Latest News, WVPA Sharing

WV outdoorsmen’s videos to focus on Appalachian adventures


Charleston Gazette-Mail

CHARLESTON, W.Va. — If they have their way, a motivated group of West Virginians will give the rest of the country a good long look at outdoor recreation in the Appalachian Mountains.

Producers for Appalachian Range hope to paint a more attractive picture of the region by creating cinematic videos that focus on outdoor recreation all along the spine of the Appalachians, from Florida to Canada. The group’s first video is scheduled for release in mid-February.
(Submitted photo)

They call their endeavor “Appalachian Range.” Through video, still photography and the written word, they hope to acquaint people with a part of the country they believe has been too long overshadowed.

“We’re tired of hearing all the negatives associated with our area,” said David Miller, the group’s founder. “We want a positive lens for people to look through to see our communities and our people.”

To do that, Miller said he and his associates will “take a cinematic approach” to telling stories about adventure-seeking in the Appalachians “from Georgia all the way to Canada.”

They plan to do that by producing content that, at least at first, will be available on the Internet and on DVDs.

“Our productions will be available individually for sale or rental on Vimeo, and once we have a full season’s worth, we’ll make collections of them available on DVD,” Miller said. “We will have three areas of emphasis — hunting, fishing and what we call ‘exploring.’”

The first two are self-explanatory; the third will include hiking, backpacking, camping, kayaking, whitewater rafting, rock climbing, mountain biking and other adventure sports.

Teams of hunters, anglers and adventurers will create Appalachian Range’s content. Miller said the teams aren’t yet fully formed, but they’re getting there.

“So far, we have 15 on the hunting team, six on the fishing team and about five on the exploring team,” he explained. “We have some very skilled and talented outdoors enthusiasts on those teams.”

The individual teams are composed of people who are skilled at their individual disciplines and enjoy making video records of their adventures. Miller said two prerequisites for team membership are owning one’s own video equipment and being skilled in its use.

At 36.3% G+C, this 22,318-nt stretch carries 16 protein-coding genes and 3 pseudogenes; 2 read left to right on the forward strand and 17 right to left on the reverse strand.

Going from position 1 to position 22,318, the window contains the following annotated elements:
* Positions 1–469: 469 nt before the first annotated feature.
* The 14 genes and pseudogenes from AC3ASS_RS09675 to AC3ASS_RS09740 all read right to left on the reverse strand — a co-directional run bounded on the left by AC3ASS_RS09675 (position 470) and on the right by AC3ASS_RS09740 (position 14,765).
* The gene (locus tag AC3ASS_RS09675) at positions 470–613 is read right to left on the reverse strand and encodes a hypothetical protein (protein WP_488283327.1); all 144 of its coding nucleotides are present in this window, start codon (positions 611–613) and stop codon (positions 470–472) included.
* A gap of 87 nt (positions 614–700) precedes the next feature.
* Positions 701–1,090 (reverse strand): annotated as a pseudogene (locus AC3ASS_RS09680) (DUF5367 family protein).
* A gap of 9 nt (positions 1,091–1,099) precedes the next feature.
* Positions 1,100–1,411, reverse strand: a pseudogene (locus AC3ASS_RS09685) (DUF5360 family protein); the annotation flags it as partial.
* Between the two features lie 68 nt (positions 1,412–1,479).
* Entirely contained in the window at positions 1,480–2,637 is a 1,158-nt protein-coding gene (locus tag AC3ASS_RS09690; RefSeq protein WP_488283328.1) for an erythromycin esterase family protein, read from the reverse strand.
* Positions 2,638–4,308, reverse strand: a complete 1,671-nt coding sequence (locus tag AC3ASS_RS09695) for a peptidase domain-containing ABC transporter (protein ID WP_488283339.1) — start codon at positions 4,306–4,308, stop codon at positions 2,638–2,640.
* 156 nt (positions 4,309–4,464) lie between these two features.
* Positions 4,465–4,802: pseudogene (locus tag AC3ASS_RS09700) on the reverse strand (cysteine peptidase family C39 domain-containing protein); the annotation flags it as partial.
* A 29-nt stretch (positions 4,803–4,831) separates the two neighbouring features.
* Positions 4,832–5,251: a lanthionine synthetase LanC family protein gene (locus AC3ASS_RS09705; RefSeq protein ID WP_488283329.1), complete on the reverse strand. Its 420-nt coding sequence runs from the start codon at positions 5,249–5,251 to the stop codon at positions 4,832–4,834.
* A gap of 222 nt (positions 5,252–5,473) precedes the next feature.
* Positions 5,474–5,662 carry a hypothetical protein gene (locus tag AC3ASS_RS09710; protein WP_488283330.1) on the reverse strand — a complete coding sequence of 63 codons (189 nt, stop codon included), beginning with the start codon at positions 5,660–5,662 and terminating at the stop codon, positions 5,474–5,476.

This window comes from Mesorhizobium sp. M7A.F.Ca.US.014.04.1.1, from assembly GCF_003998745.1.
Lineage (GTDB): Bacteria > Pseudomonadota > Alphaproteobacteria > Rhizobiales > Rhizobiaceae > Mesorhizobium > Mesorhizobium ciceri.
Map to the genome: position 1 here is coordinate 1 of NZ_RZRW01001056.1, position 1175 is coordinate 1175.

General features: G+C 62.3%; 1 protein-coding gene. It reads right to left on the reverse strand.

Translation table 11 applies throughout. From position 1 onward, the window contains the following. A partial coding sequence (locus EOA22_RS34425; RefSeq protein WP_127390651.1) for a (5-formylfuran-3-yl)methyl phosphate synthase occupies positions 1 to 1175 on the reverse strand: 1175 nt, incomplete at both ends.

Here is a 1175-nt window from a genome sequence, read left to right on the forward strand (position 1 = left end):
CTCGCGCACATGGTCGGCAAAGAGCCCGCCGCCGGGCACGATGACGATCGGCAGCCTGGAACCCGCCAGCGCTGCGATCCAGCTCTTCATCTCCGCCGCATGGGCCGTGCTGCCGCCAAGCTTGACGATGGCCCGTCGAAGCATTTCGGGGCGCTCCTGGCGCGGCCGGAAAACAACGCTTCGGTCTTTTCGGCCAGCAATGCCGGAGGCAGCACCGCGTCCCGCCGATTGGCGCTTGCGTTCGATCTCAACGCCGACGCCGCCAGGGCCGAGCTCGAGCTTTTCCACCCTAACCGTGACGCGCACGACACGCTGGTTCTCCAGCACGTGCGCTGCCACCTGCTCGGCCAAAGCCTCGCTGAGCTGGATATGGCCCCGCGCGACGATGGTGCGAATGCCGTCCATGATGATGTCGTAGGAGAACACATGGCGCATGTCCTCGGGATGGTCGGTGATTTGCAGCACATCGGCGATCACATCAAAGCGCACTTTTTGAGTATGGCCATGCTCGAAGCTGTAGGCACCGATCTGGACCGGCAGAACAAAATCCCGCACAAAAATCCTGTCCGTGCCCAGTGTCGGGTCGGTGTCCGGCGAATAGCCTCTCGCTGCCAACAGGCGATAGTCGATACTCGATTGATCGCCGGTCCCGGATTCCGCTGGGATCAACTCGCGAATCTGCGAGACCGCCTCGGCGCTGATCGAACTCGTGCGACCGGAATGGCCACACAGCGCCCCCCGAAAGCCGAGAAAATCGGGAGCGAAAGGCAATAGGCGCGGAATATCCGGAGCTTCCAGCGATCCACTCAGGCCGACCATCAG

“We’ve said from the beginning that if we’re going to do this, we’re going to do it right,” he said. “One of the videographers who works with us is a West Virginia University student who works on the crew of the Duck Dynasty folks’ Buck Commander show. The girl who does our final editing is a Milton native who now works for Country Music Television.”

Miller said the group’s first video, about a hunter’s four-year hunt for a specific trophy buck, should be ready for release by mid-February. The videography in the video’s trailer features elegant “golden hour” lighting, unusual camera angles, drone footage and atmospheric music.

“We take a cinematic approach,” Miller said. “A lot of outdoors-oriented video relies heavily on ‘kill shots’ or shots of big fish being caught. We want our stories to be deeper than that. We want to document the journey as well as the final result. We want people to see the stories, but we also want them to see them along with the context of the Appalachian landscape and the Appalachian people.”

Some of the stories on the group’s to-do list include hiking and camping in West Virginia’s Spruce Knob and Dolly Sods areas, a bear hunt in New Brunswick, striped bass fishing in Tennessee, smallmouth bass fishing on West Virginia’s New and South Branch rivers, and bowhunting for deer in West Virginia’s four archery-only counties.

The idea for the group, Miller said, was born two years ago when he and some of his friends started thinking about the video footage they’d been taking.

“We talked about the need for exposure of the East in outdoor programming,” he recalled. “Most outdoor programming seems to be oriented toward the West, Alaska and Canada. Our region always seems to be overshadowed. We figured we could bring light and life to the region.

“We want to use the outdoors as a unifying bond. We want our messages to be positive. We want to encourage people to go outdoors for all the good reasons — to reflect and to find themselves, and to connect on deeper levels with friends, family and the outdoor community as a whole.”

They’re starting by broadening their presence on social media outlets such as Facebook, Twitter and Instagram, and through their website,

“We feel there is an untapped niche,” Miller said. “Ours is the first comprehensive effort to capture the flavor of the Appalachian region.”

See more from the Charleston Gazette-Mail

Comments are closed.

Subscribe to Our Newsletter

Subscribe to Our Newsletter

And get our latest content in your inbox

Invalid email address